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Research Is the Reason I Can Change the Stigma
Aubrey Glencamp shares how research gave him more time with his family—and inspired him to advocate for others
Around Valentine’s Day in 2016, Aubrey Glencamp, then 33, was lying in bed when his wife, Stephanie, noticed a lump on his left-hand side. A few months later, he got a call from his doctor that he had stage II breast cancer.
“It was very weird being a guy sitting in a waiting room,” Aubrey said. “I didn't know any men personally who had been impacted by breast cancer.”
While preparing for his treatment plan––which involved surgery and chemotherapy––his doctors advised him to undergo genetic testing (which turned out not to reveal any inherited gene mutations) and to see a fertility specialist if he and his wife wanted to have kids.
Between doctors visits, preparing for treatment, working, and figuring out everything else that had changed in his life, Aubrey and his wife didn’t have the chance to visit a fertility clinic. So, when in May—just days before his surgery—his wife surprised him with the news that she was pregnant, he was ecstatic.
“I'd always wanted a child, and for it to happen right then and there, with everything that was going on, was definitely a miracle and a blessing,” he said. “It gave me even more fight to get through my treatment before my daughter got here.”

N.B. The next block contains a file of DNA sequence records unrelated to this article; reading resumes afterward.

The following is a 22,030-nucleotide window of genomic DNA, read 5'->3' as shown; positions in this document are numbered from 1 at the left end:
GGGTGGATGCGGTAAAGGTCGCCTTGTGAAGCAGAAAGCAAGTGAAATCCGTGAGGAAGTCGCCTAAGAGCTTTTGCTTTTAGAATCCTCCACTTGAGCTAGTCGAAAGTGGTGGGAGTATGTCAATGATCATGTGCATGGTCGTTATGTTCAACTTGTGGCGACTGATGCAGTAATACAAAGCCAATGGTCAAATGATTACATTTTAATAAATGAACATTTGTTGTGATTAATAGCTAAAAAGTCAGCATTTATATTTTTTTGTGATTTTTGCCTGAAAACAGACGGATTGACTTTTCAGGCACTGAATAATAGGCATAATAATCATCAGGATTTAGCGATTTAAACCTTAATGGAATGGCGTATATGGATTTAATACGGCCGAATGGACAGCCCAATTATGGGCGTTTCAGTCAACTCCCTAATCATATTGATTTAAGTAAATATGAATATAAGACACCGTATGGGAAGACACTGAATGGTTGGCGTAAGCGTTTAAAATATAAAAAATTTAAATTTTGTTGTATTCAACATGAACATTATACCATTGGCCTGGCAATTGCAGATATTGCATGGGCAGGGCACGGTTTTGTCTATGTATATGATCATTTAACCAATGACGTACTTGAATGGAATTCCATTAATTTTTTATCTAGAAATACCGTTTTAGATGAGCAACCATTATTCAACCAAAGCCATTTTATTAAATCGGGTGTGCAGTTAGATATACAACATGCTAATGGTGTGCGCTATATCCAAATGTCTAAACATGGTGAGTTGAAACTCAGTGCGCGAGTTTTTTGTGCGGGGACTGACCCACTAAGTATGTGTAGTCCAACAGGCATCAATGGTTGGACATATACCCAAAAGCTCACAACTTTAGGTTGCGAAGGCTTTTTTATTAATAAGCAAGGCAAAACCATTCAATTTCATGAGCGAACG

About a month and a half after surgery, Aubrey started chemotherapy with Herceptin and Perjeta, for his HER2-positive cancer. His treatment was not without its challenges: Because Aubrey had had open-heart surgery at 19, radiation was off the table given the location of his defibrillator. Five rounds into chemotherapy/Herceptin/Perjeta, he had to stop the treatment because the drugs were impacting his heart.
He rang the chemo bell in December, and his daughter, Chloe, was born in January.
Today, Aubrey takes hormone therapy to prevent recurrence and stays mindful of his health, so he is always there for his wife and daughter. He also advocates for other men like him.
After his diagnosis, Aubrey noticed a lack of male representation while researching the disease. He didn’t see many people who looked like him sharing their breast cancer journeys. When he got a mammogram, he had no place to change into his robe.
Aubrey joined the Male Breast Cancer Coalition and hopes to raise awareness around male breast cancer and encourage men to check their breasts and take seriously any changes they may notice.
“I think supporting breast cancer research and changing the narrative and stigma around the disease, especially for men, is huge,” he said. “If I can make it through and share my experiences, maybe that will give someone else a bit of hope, too.”